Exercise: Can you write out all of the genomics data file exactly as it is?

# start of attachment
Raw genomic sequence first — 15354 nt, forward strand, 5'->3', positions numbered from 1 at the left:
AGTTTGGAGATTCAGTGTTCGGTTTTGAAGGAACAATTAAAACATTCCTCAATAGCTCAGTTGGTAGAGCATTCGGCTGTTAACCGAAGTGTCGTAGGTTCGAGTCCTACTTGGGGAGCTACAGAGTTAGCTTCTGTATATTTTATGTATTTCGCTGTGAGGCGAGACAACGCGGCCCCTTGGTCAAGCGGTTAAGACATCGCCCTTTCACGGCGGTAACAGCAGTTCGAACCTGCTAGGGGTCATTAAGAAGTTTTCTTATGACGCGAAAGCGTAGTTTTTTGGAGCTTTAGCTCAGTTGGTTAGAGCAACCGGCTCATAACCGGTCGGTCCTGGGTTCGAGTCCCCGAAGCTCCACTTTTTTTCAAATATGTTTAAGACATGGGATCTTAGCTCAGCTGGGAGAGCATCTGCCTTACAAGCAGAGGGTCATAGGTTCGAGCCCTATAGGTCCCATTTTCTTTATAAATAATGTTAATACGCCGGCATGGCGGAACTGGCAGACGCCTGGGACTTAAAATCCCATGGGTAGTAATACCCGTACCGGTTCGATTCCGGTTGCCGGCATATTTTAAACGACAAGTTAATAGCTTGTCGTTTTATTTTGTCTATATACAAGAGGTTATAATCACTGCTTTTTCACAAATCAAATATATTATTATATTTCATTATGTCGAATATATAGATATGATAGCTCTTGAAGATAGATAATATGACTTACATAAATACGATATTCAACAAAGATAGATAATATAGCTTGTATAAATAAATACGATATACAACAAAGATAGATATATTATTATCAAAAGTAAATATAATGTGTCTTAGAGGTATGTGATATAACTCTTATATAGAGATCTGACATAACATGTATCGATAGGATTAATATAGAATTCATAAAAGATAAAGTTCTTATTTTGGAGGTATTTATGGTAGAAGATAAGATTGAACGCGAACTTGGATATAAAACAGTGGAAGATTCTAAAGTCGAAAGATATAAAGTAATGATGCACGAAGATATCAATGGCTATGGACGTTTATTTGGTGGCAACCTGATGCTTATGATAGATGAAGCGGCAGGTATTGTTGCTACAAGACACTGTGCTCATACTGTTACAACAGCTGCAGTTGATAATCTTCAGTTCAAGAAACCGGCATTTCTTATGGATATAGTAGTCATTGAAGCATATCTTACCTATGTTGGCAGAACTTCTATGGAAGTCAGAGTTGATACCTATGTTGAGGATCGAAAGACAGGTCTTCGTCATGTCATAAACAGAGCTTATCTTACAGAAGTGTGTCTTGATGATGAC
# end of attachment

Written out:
Raw genomic sequence first — 15354 nt, forward strand, 5'->3', positions numbered from 1 at the left:
AGTTTGGAGATTCAGTGTTCGGTTTTGAAGGAACAATTAAAACATTCCTCAATAGCTCAGTTGGTAGAGCATTCGGCTGTTAACCGAAGTGTCGTAGGTTCGAGTCCTACTTGGGGAGCTACAGAGTTAGCTTCTGTATATTTTATGTATTTCGCTGTGAGGCGAGACAACGCGGCCCCTTGGTCAAGCGGTTAAGACATCGCCCTTTCACGGCGGTAACAGCAGTTCGAACCTGCTAGGGGTCATTAAGAAGTTTTCTTATGACGCGAAAGCGTAGTTTTTTGGAGCTTTAGCTCAGTTGGTTAGAGCAACCGGCTCATAACCGGTCGGTCCTGGGTTCGAGTCCCCGAAGCTCCACTTTTTTTCAAATATGTTTAAGACATGGGATCTTAGCTCAGCTGGGAGAGCATCTGCCTTACAAGCAGAGGGTCATAGGTTCGAGCCCTATAGGTCCCATTTTCTTTATAAATAATGTTAATACGCCGGCATGGCGGAACTGGCAGACGCCTGGGACTTAAAATCCCATGGGTAGTAATACCCGTACCGGTTCGATTCCGGTTGCCGGCATATTTTAAACGACAAGTTAATAGCTTGTCGTTTTATTTTGTCTATATACAAGAGGTTATAATCACTGCTTTTTCACAAATCAAATATATTATTATATTTCATTATGTCGAATATATAGATATGATAGCTCTTGAAGATAGATAATATGACTTACATAAATACGATATTCAACAAAGATAGATAATATAGCTTGTATAAATAAATACGATATACAACAAAGATAGATATATTATTATCAAAAGTAAATATAATGTGTCTTAGAGGTATGTGATATAACTCTTATATAGAGATCTGACATAACATGTATCGATAGGATTAATATAGAATTCATAAAAGATAAAGTTCTTATTTTGGAGGTATTTATGGTAGAAGATAAGATTGAACGCGAACTTGGATATAAAACAGTGGAAGATTCTAAAGTCGAAAGATATAAAGTAATGATGCACGAAGATATCAATGGCTATGGACGTTTATTTGGTGGCAACCTGATGCTTATGATAGATGAAGCGGCAGGTATTGTTGCTACAAGACACTGTGCTCATACTGTTACAACAGCTGCAGTTGATAATCTTCAGTTCAAGAAACCGGCATTTCTTATGGATATAGTAGTCATTGAAGCATATCTTACCTATGTTGGCAGAACTTCTATGGAAGTCAGAGTTGATACCTATGTTGAGGATCGAAAGACAGGTCTTCGTCATGTCATAAACAGAGCTTATCTTACAGAAGTGTGTCTTGATGATGAC